I’ve been sitting here zoning out trying to ignore the pain (yes, it’s in both ears now, and my throat is making it difficult to eat… anything. Even miso soup hurts) and trying to think of blog ideas other than continual begging for help. (feat. image is of my cat Skunky, who lived with my family for a very long time)
Then the tweet of John Lewis popped up on my FB feed from today. Two pics of him with his two B&W Tuxie cats. My heart melted. No, seriously, it freaking melted. This man is an icon of civil rights and here he is spending some downtime with his two beloved cats.
This got me thinking. Pet people (namely those who actually take care of and love their pets) versus those who don’t “do the pet thing.”
I will grant some exceptions. I have some friends who don’t have pets but they’re good people regardless. As I think is pretty obvious by now, I have two cats of my own. Two obnoxiously adorable and stubborn cats.
Using public examples…
I think the comparison between Lewis and T-rump is a good example. Being a carer for pets brings a sense of compassion and empathy to your life. You have a being who depends on you, lives a shorter life span than you, and can’t communicate with you the way you think they should. This teaches us patience and empathy. Things a certain person about to take over the Oval Office doesn’t have. I’m no psychiatrist, but I am an Empath. What I see in him is coldness, disconnection from emotions other than anger, and more that I can’t fully describe right now. One can look at his history of bad decisions to see he can’t connect with people. What little we do see is extremely superficial.
Rep John Lewis, on the other hand, is passionate, compassionate, kind… a gentle soul who will, when need be, rise up and fight for that which he believes in: equality for all, among other things. I kinda wish he were my rep, but I’m in Oregon so I have a few pretty good ones here. I don’t know how long he’s had cats or any other pets, but that compassion, his empathy toward all others, especially those less fortunate in society, tells me he’s likely been a lifelong pet person. In Lewis, I see depth of character, humanity, love, kindness. Things I see in most pet people.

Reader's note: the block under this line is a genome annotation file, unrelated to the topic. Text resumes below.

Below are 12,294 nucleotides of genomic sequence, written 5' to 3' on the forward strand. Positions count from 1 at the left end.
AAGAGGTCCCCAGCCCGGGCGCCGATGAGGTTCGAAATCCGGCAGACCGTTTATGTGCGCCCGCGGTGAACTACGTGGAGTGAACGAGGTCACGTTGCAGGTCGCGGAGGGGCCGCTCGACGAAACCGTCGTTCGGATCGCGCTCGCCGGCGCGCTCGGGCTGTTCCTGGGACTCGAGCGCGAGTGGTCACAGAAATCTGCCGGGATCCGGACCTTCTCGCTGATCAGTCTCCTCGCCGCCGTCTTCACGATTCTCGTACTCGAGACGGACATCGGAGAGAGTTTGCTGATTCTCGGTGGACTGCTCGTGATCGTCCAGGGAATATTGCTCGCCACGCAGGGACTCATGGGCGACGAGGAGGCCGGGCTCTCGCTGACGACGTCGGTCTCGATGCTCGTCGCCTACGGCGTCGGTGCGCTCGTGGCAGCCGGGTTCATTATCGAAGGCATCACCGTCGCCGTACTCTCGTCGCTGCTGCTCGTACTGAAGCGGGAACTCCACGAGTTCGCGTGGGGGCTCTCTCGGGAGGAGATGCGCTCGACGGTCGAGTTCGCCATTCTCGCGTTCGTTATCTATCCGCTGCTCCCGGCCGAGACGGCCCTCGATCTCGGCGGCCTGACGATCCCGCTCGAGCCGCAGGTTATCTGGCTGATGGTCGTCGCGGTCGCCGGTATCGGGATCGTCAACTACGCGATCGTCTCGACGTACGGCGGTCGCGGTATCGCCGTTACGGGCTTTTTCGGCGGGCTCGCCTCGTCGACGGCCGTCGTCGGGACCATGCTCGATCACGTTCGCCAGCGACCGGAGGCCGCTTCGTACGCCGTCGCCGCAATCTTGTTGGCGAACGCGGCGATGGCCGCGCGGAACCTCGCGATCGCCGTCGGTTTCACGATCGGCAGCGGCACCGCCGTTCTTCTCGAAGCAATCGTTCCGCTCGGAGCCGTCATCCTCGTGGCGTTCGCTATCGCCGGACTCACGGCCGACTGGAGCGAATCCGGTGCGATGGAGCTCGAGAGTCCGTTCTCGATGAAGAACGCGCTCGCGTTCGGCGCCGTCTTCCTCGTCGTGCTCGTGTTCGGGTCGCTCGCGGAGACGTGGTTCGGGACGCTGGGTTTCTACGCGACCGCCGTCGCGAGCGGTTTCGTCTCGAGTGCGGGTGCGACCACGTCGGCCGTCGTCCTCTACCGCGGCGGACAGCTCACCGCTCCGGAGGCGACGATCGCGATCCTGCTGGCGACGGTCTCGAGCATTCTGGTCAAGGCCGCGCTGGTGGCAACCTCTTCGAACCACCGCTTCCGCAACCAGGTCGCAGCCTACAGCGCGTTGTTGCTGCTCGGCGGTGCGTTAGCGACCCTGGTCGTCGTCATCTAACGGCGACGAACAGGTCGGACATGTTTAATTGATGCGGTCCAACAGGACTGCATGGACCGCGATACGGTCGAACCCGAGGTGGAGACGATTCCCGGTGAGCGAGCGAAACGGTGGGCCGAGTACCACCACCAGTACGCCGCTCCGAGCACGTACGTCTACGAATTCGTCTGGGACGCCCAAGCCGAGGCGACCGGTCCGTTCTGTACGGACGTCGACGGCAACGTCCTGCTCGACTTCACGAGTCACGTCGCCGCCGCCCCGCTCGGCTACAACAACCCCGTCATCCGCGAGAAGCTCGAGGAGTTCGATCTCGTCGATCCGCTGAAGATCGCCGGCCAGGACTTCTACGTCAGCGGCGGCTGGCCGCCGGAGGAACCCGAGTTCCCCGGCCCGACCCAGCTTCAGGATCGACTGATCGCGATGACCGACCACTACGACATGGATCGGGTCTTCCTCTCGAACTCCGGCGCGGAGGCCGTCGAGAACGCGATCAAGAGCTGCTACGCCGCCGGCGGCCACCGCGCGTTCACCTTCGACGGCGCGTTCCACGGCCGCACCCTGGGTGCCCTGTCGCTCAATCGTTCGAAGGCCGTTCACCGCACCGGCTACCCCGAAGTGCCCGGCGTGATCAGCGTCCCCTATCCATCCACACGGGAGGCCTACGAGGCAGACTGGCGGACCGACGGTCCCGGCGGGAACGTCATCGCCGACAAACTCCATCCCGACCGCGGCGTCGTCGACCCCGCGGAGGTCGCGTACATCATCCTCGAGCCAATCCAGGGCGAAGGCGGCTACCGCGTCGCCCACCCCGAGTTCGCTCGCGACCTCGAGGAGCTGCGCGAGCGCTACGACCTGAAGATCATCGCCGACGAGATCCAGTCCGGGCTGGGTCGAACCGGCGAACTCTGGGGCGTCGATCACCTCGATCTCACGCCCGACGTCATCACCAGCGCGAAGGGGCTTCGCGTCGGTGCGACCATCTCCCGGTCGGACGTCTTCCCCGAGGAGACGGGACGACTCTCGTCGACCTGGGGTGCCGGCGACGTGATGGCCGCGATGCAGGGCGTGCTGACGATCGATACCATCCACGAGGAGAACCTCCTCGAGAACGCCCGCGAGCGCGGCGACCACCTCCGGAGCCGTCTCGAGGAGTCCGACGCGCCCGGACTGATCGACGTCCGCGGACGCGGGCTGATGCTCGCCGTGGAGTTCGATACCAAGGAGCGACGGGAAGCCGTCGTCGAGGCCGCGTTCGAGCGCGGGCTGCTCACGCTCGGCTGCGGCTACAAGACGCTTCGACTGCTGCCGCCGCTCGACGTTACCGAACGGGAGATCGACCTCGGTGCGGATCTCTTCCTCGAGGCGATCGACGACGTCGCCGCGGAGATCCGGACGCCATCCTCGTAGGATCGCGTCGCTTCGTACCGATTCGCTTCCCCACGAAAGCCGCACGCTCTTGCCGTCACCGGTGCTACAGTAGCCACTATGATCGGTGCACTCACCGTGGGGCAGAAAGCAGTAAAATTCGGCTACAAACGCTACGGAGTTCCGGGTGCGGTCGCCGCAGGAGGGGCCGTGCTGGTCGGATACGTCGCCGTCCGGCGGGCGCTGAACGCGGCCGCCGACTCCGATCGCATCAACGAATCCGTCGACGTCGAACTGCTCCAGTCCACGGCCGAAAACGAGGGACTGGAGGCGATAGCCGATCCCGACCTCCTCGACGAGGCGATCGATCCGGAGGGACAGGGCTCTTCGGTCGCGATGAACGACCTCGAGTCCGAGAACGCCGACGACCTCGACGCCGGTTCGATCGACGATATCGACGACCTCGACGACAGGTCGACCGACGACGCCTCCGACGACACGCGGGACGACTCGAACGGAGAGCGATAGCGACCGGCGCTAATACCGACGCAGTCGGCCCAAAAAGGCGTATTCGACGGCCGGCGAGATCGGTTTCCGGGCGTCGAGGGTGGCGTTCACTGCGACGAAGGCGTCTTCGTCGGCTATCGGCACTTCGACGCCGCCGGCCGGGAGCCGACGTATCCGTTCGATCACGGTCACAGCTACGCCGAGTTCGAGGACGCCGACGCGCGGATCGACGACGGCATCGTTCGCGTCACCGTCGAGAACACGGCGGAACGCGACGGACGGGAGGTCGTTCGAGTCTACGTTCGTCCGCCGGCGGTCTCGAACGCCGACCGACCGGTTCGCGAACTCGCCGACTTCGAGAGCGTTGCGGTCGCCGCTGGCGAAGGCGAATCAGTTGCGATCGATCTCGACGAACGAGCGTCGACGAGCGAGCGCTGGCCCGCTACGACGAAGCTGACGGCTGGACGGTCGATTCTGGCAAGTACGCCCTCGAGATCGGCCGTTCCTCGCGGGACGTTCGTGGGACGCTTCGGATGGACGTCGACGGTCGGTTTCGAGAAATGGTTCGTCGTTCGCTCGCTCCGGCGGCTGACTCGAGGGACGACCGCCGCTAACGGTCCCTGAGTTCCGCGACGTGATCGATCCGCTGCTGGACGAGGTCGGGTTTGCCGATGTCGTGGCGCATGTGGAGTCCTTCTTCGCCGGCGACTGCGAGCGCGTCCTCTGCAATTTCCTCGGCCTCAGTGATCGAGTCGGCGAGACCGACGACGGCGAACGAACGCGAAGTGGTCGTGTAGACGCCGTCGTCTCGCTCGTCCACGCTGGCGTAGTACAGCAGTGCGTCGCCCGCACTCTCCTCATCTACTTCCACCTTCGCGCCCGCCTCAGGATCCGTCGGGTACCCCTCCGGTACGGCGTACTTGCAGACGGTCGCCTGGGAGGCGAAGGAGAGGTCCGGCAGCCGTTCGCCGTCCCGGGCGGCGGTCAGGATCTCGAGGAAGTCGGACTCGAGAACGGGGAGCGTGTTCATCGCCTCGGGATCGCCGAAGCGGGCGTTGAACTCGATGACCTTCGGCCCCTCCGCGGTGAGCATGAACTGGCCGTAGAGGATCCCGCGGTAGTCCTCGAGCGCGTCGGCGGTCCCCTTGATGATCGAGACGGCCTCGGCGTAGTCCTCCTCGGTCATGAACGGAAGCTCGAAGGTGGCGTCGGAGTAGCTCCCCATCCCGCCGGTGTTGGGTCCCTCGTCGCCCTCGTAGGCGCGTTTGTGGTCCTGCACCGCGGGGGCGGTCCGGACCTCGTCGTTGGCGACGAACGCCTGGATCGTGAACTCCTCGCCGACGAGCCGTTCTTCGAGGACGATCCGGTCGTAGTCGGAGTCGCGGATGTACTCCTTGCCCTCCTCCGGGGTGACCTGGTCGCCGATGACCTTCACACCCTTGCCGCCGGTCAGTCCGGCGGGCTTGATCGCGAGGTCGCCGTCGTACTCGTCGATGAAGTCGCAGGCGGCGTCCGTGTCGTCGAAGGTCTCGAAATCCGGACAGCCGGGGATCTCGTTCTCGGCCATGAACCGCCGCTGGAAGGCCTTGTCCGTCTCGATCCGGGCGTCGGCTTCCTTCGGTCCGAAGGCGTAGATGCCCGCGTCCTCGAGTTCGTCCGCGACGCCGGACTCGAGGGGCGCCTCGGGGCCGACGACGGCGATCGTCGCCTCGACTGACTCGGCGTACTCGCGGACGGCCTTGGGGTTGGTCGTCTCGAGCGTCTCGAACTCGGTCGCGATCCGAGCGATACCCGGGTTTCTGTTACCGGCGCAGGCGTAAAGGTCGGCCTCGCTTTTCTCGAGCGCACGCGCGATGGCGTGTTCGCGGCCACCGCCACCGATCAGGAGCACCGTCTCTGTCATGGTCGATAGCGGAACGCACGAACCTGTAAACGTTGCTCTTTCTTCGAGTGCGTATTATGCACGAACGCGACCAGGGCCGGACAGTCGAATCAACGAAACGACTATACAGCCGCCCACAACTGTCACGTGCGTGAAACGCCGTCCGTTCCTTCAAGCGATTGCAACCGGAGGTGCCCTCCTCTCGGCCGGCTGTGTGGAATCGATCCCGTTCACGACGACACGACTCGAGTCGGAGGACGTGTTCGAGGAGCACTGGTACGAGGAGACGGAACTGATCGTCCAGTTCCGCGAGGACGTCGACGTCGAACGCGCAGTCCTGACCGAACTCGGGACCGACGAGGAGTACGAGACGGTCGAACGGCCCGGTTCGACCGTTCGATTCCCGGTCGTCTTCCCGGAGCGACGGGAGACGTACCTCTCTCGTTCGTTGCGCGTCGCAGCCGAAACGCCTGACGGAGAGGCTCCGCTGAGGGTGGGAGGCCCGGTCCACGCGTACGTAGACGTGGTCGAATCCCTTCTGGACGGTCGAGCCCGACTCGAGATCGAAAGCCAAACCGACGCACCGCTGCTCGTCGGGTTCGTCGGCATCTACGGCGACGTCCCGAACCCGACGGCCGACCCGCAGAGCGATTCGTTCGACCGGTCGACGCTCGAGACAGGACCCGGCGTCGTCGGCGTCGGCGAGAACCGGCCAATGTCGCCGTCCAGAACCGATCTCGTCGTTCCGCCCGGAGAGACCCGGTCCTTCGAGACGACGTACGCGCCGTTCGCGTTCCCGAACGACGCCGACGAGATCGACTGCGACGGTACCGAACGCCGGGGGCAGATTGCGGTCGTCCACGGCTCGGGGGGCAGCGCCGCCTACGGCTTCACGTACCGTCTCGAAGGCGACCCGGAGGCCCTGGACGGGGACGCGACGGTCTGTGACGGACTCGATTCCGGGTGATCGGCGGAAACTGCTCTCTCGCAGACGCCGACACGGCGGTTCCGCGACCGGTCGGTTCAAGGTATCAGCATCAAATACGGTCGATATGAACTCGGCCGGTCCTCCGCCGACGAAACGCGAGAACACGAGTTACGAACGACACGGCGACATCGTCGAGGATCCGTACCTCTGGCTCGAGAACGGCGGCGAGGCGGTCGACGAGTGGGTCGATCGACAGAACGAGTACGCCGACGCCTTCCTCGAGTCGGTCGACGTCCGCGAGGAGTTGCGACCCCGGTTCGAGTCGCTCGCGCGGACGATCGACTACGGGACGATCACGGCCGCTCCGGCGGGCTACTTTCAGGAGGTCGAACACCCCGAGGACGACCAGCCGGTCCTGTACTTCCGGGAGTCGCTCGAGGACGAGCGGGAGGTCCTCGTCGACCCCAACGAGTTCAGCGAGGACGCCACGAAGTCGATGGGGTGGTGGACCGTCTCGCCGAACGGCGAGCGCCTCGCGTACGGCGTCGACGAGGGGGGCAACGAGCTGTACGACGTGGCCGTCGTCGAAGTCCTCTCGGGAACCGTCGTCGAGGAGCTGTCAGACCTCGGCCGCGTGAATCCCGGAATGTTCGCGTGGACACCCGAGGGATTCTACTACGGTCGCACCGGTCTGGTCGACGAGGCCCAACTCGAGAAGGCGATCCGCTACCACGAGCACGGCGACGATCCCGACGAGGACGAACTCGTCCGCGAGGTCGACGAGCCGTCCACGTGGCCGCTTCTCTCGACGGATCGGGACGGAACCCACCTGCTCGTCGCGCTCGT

Us pet people will do anything in our power to help our pets and help others as much as we can. Even when I have only been living in a one bedroom apartment, I’ve taken in acquaintances to help them get back on their feet, to great cost of my own. I’m not rich. Hell, I’m looking at eviction and losing most of what I own.
The cost to me to help others in this way has taken its toll on me emotionally. So now, my apartment is my refuge. Being an empath who can’t block worth a damn makes living with people difficult.
Patience is a virtue. One I still have difficulty with, but my cats help me with it each day.